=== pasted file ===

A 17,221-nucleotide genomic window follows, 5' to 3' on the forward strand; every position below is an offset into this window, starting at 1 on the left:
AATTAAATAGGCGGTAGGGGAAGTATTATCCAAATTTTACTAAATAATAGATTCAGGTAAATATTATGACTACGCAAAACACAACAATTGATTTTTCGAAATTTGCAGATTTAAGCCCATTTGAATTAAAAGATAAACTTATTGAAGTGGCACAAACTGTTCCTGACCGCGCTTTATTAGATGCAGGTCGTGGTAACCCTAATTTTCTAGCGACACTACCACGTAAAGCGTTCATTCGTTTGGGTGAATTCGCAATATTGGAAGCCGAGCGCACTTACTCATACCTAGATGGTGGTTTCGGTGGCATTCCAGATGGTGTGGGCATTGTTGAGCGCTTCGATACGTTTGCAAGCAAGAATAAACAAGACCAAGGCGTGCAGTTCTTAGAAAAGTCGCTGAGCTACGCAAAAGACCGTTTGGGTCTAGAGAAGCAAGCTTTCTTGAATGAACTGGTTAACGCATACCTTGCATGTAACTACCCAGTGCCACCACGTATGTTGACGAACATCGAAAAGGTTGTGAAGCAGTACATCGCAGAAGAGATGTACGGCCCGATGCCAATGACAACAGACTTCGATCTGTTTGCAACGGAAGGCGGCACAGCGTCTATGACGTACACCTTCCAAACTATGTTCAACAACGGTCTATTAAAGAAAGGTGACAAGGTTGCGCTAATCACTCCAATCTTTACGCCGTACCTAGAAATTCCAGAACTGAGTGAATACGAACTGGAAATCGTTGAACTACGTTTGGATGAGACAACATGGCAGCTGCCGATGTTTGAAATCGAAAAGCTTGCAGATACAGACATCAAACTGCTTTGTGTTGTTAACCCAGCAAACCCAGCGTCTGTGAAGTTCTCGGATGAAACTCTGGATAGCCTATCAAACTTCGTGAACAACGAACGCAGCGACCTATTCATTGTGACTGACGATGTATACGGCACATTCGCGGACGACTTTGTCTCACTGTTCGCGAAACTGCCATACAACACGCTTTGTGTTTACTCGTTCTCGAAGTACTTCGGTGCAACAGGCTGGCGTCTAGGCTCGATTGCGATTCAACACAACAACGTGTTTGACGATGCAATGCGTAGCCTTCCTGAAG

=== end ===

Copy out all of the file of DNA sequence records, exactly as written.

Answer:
A 17,221-nucleotide genomic window follows, 5' to 3' on the forward strand; every position below is an offset into this window, starting at 1 on the left:
AATTAAATAGGCGGTAGGGGAAGTATTATCCAAATTTTACTAAATAATAGATTCAGGTAAATATTATGACTACGCAAAACACAACAATTGATTTTTCGAAATTTGCAGATTTAAGCCCATTTGAATTAAAAGATAAACTTATTGAAGTGGCACAAACTGTTCCTGACCGCGCTTTATTAGATGCAGGTCGTGGTAACCCTAATTTTCTAGCGACACTACCACGTAAAGCGTTCATTCGTTTGGGTGAATTCGCAATATTGGAAGCCGAGCGCACTTACTCATACCTAGATGGTGGTTTCGGTGGCATTCCAGATGGTGTGGGCATTGTTGAGCGCTTCGATACGTTTGCAAGCAAGAATAAACAAGACCAAGGCGTGCAGTTCTTAGAAAAGTCGCTGAGCTACGCAAAAGACCGTTTGGGTCTAGAGAAGCAAGCTTTCTTGAATGAACTGGTTAACGCATACCTTGCATGTAACTACCCAGTGCCACCACGTATGTTGACGAACATCGAAAAGGTTGTGAAGCAGTACATCGCAGAAGAGATGTACGGCCCGATGCCAATGACAACAGACTTCGATCTGTTTGCAACGGAAGGCGGCACAGCGTCTATGACGTACACCTTCCAAACTATGTTCAACAACGGTCTATTAAAGAAAGGTGACAAGGTTGCGCTAATCACTCCAATCTTTACGCCGTACCTAGAAATTCCAGAACTGAGTGAATACGAACTGGAAATCGTTGAACTACGTTTGGATGAGACAACATGGCAGCTGCCGATGTTTGAAATCGAAAAGCTTGCAGATACAGACATCAAACTGCTTTGTGTTGTTAACCCAGCAAACCCAGCGTCTGTGAAGTTCTCGGATGAAACTCTGGATAGCCTATCAAACTTCGTGAACAACGAACGCAGCGACCTATTCATTGTGACTGACGATGTATACGGCACATTCGCGGACGACTTTGTCTCACTGTTCGCGAAACTGCCATACAACACGCTTTGTGTTTACTCGTTCTCGAAGTACTTCGGTGCAACAGGCTGGCGTCTAGGCTCGATTGCGATTCAACACAACAACGTGTTTGACGATGCAATGCGTAGCCTTCCTGAAG